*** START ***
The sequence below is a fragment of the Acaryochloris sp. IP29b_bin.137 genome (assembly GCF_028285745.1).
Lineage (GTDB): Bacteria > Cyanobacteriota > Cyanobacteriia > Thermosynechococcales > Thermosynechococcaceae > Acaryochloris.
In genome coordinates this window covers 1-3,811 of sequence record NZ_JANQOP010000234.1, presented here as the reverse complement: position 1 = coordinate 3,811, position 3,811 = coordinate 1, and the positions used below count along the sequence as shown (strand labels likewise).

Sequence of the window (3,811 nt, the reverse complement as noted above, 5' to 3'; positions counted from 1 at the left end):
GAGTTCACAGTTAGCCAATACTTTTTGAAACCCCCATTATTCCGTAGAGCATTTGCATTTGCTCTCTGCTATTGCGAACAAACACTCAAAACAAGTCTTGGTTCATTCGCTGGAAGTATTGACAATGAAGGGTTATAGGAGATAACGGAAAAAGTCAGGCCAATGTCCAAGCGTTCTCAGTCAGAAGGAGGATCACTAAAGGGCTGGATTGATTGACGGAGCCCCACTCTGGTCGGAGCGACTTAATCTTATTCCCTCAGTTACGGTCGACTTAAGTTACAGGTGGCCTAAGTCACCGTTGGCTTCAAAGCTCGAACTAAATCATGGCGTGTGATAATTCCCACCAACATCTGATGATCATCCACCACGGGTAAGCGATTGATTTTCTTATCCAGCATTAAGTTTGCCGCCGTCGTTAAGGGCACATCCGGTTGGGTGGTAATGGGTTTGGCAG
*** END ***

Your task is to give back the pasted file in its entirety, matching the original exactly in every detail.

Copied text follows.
The sequence below is a fragment of the Acaryochloris sp. IP29b_bin.137 genome (assembly GCF_028285745.1).
Lineage (GTDB): Bacteria > Cyanobacteriota > Cyanobacteriia > Thermosynechococcales > Thermosynechococcaceae > Acaryochloris.
In genome coordinates this window covers 1-3,811 of sequence record NZ_JANQOP010000234.1, presented here as the reverse complement: position 1 = coordinate 3,811, position 3,811 = coordinate 1, and the positions used below count along the sequence as shown (strand labels likewise).

Sequence of the window (3,811 nt, the reverse complement as noted above, 5' to 3'; positions counted from 1 at the left end):
GAGTTCACAGTTAGCCAATACTTTTTGAAACCCCCATTATTCCGTAGAGCATTTGCATTTGCTCTCTGCTATTGCGAACAAACACTCAAAACAAGTCTTGGTTCATTCGCTGGAAGTATTGACAATGAAGGGTTATAGGAGATAACGGAAAAAGTCAGGCCAATGTCCAAGCGTTCTCAGTCAGAAGGAGGATCACTAAAGGGCTGGATTGATTGACGGAGCCCCACTCTGGTCGGAGCGACTTAATCTTATTCCCTCAGTTACGGTCGACTTAAGTTACAGGTGGCCTAAGTCACCGTTGGCTTCAAAGCTCGAACTAAATCATGGCGTGTGATAATTCCCACCAACATCTGATGATCATCCACCACGGGTAAGCGATTGATTTTCTTATCCAGCATTAAGTTTGCCGCCGTCGTTAAGGGCACATCCGGTTGGGTGGTAATGGGTTTGGCAG